India`s next two indigenous fast reactors will be lighter
The next two fast breeder reactors designed by the Indira Gandhi Centre for Atomic Research would save a lot of money in material cost.
Chennai: The next two fast breeder reactors designed by the Indira Gandhi Centre for Atomic Research (IGCAR) will be lighter in weight and would save a lot of money in material cost, a senior official said.
"IGCAR plans to deliver the next two fast breeder reactors incorporating the necessary design changes that reduce the material cost without compromising on performance, safety and other aspects," its director PR Vasudeva Rao told a news agency.
A fast-breeder reactor is one which breeds more material for a nuclear fission reaction than it consumes. It is the key to India`s three-stage nuclear power programme. IGCAR is tasked to design fast reactors and also carry out relevant research activities.
The first fast reactor designed and developed by IGCAR - the Rs 5,677 crore 500 MW prototype fast breeder reactor (PFBR)- coming up at Kalpakkam, around 70 km from here, is expected to go on stream next year.
"The PFBR reactor has 850 tonnes of stainless steel. The total steel content is around 1,300 tonnes. In the next two reactors, the metal content will be 25 percent less. The changes will also reduce construction time," P Chellapandi, the director of IGCAR`s Reactor Design Group, told a news agency.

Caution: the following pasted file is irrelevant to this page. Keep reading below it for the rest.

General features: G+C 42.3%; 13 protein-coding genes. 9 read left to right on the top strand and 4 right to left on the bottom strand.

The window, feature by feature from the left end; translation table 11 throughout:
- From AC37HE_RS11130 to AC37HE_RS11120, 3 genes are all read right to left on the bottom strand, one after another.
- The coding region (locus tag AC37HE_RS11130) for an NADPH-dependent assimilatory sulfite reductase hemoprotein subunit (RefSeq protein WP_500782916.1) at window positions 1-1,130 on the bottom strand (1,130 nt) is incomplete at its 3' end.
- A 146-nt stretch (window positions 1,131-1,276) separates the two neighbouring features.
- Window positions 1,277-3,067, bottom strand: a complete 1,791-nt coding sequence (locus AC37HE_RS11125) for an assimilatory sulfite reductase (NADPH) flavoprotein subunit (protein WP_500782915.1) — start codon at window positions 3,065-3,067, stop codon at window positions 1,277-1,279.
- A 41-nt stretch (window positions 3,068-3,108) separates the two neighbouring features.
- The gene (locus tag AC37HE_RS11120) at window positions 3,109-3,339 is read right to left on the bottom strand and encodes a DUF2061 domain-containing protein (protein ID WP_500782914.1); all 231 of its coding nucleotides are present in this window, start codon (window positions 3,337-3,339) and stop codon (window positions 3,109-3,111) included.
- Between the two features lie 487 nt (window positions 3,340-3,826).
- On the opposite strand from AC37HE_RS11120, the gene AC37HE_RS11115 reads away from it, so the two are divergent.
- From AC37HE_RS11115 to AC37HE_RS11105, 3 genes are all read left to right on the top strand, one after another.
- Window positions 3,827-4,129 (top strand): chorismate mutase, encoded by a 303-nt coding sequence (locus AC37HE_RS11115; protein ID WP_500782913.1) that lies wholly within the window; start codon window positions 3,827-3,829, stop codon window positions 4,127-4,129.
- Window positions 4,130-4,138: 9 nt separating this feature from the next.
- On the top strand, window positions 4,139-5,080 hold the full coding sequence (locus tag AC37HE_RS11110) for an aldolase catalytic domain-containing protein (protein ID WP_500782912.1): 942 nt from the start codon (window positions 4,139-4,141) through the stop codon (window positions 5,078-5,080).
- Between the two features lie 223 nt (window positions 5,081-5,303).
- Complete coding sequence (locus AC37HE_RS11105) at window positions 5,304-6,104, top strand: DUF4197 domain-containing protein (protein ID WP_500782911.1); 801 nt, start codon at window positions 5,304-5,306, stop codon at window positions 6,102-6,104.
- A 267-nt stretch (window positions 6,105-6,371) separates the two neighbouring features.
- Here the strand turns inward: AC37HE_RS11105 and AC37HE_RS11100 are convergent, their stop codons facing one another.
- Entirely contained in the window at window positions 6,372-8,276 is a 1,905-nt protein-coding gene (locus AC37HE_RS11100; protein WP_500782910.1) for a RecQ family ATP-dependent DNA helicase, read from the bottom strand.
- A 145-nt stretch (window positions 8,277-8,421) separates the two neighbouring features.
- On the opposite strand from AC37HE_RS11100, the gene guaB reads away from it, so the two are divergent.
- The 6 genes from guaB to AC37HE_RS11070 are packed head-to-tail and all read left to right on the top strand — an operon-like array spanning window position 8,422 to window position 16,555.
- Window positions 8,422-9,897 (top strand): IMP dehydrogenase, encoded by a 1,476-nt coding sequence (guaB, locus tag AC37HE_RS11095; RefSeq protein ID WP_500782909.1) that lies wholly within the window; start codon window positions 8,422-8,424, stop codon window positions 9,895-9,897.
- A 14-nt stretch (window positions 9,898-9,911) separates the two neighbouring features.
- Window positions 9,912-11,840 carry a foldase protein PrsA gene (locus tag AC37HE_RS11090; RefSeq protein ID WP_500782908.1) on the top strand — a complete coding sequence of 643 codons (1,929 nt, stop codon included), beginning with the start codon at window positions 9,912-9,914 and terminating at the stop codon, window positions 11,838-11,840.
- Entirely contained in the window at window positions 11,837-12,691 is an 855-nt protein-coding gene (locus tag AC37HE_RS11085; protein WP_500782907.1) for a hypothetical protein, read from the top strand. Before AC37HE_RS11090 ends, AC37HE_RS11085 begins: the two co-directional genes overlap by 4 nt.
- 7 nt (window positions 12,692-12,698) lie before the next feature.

"The design for next two units has been finalised and is being reviewed," he added.
According to him, the reactor safety has been further enhanced by adding passive safety features.
The PFBR and the two more reactors will be powered by a blend of plutonium and uranium oxide fuel, also called MOX fuel.
"We have decided to limit MOX fuel reactors to three units. We may build metallic fuel reactors instead of two more MOX fuel reactors planned earlier," Ratan Kumar Sinha, secretary of the department of atomic energy and chairman, Atomic Energy Commission, told a news agency on the phone from Mumbai.
Metallic fuel has a better breeding ratio as compared to MOX fuel.
"The idea is to switch over to metallic fuel reactors at the earliest. After three fast breeder reactors, we may take stock of the situation and decide whether to go for metallic or MOX fuel reactors," Rao added.